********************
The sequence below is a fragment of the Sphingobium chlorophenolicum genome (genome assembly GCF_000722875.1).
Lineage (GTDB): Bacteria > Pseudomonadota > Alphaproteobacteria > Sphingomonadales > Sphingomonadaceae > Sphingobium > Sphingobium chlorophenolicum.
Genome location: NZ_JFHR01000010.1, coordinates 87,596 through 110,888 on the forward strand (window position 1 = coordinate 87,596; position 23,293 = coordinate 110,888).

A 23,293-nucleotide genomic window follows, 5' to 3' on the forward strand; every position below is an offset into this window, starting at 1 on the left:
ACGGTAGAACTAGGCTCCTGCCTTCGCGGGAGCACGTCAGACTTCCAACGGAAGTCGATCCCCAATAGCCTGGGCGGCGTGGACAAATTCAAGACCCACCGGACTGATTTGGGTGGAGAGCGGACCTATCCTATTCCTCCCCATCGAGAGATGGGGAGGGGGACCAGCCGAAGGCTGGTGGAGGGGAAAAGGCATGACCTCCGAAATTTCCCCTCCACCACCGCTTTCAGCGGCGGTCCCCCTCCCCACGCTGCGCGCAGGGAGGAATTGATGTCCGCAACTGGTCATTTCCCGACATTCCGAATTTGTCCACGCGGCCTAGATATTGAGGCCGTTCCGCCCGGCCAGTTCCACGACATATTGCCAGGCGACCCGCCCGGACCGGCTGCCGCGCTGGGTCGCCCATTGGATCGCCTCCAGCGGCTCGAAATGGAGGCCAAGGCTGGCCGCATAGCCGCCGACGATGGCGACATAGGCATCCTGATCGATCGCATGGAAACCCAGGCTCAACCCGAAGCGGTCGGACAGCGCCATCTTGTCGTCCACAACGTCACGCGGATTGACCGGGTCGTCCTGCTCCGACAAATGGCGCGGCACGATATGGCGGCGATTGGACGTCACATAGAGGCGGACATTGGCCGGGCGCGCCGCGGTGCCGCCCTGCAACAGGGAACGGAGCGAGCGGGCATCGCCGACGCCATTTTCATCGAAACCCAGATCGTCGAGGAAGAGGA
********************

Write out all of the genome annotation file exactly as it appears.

The sequence below is a fragment of the Sphingobium chlorophenolicum genome (genome assembly GCF_000722875.1).
Lineage (GTDB): Bacteria > Pseudomonadota > Alphaproteobacteria > Sphingomonadales > Sphingomonadaceae > Sphingobium > Sphingobium chlorophenolicum.
Genome location: NZ_JFHR01000010.1, coordinates 87,596 through 110,888 on the forward strand (window position 1 = coordinate 87,596; position 23,293 = coordinate 110,888).

A 23,293-nucleotide genomic window follows, 5' to 3' on the forward strand; every position below is an offset into this window, starting at 1 on the left:
ACGGTAGAACTAGGCTCCTGCCTTCGCGGGAGCACGTCAGACTTCCAACGGAAGTCGATCCCCAATAGCCTGGGCGGCGTGGACAAATTCAAGACCCACCGGACTGATTTGGGTGGAGAGCGGACCTATCCTATTCCTCCCCATCGAGAGATGGGGAGGGGGACCAGCCGAAGGCTGGTGGAGGGGAAAAGGCATGACCTCCGAAATTTCCCCTCCACCACCGCTTTCAGCGGCGGTCCCCCTCCCCACGCTGCGCGCAGGGAGGAATTGATGTCCGCAACTGGTCATTTCCCGACATTCCGAATTTGTCCACGCGGCCTAGATATTGAGGCCGTTCCGCCCGGCCAGTTCCACGACATATTGCCAGGCGACCCGCCCGGACCGGCTGCCGCGCTGGGTCGCCCATTGGATCGCCTCCAGCGGCTCGAAATGGAGGCCAAGGCTGGCCGCATAGCCGCCGACGATGGCGACATAGGCATCCTGATCGATCGCATGGAAACCCAGGCTCAACCCGAAGCGGTCGGACAGCGCCATCTTGTCGTCCACAACGTCACGCGGATTGACCGGGTCGTCCTGCTCCGACAAATGGCGCGGCACGATATGGCGGCGATTGGACGTCACATAGAGGCGGACATTGGCCGGGCGCGCCGCGGTGCCGCCCTGCAACAGGGAACGGAGCGAGCGGGCATCGCCGACGCCATTTTCATCGAAACCCAGATCGTCGAGGAAGAGGA